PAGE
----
Peanut butter should not cause diarrhea. In fact, the Cleveland Clinic recommends adding peanut butter to your diet if you develop diarrhea. If you are allergic to peanuts, however, diarrhea may occur after you eat peanut butter. Consult your doctor if you experience diarrhea or other adverse reactions after eating peanut butter. Your doctor may recommend that you see an allergist for proper testing to confirm or rule out an allergy to peanuts.
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Peanut Allergy or Contamination
A peanut allergy is one of the most common food allergies, according to the Food Allergy Research and Education website. Your immune system doesn't recognize that the proteins in peanuts are safe and harmless. Instead, the immune system overreacts to the proteins as if they were a virus or bacteria. The body produces certain antibodies that begin fighting off the peanut proteins. During this process, mast cells located throughout the body begin releasing higher levels of histamine. Histamine helps to defend and protect the body, but can cause inflammation in soft tissue. A peanut allergy can occur out of nowhere, but another possibility is salmonella. There have been isolated cases of salmonella in peanut butter. If you have diarrhea but do not suspect allergy, or if everyone in your household that ate some is having the same symptoms, seek medical attention as soon as possible.
A common symptom of a peanut butter allergy is diarrhea, according to KidsHealth. During the allergic reaction, the lining in the small intestine can become inflamed and swollen due to increased levels of histamine. The result is stomach pain, bloating, gas, vomiting, nausea and diarrhea. The diarrhea should continue for a few hours and subside once the peanut butter is removed from the system. If the diarrhea continues, or is accompanied by a fever, it may be a sign of a more serious condition such as salmonellosis.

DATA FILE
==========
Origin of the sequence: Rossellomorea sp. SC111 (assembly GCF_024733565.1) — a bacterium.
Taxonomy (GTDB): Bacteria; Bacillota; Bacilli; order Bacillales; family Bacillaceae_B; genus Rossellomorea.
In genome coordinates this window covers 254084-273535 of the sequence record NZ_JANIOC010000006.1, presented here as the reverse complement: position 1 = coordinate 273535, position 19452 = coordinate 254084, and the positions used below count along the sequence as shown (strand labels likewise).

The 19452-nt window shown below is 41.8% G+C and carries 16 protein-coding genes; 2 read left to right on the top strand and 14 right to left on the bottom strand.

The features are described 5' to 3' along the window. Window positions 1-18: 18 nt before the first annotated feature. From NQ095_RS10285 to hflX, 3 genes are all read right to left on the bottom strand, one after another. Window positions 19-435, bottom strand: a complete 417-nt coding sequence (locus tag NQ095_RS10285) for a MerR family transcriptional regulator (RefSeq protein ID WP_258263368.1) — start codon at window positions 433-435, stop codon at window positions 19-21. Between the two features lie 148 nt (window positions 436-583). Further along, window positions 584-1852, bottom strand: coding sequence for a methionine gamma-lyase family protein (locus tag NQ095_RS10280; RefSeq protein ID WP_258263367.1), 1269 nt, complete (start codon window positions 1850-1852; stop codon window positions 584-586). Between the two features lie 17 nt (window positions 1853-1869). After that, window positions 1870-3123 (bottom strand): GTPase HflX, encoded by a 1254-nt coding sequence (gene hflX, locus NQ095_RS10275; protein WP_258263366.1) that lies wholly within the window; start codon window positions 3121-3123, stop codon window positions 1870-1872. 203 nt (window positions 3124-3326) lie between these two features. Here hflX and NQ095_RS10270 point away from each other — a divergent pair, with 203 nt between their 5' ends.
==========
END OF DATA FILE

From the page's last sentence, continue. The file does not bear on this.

Symptoms of Allergy
Common symptoms of diarrhea from a peanut butter allergy are thin or loose stools, watery stools, abdominal cramping and a sense of urgency to use the bathroom. More serious forms of diarrhea can cause fever, weight loss, and blood, undigested food or mucus in the stool, according to the Cleveland Clinic. Dehydration is a common concern when you have diarrhea.
Treatment of Diarrhea
Treating diarrhea from an allergic reaction to peanut butter is a process of patience. Common medications used for diarrhea will not be useful or beneficial, because your body needs to rid itself of the peanut proteins. The Cleveland Clinic recommends that you should drink two to three liters of water on a daily basis to help cleanse your system. Avoid eating solid foods while the diarrhea persists. Once the diarrhea stops, you should begin eating small, basic foods, such as rice, white bread and applesauce. Avoid greasy or highly processed foods.
Avoidance of Peanuts
If you've been diagnosed with a peanut allergy, avoid eating peanuts in any form. Read the product labels for what you're eating before you eat it. Do not consume peanut butter if you're allergic to peanuts or tree nuts.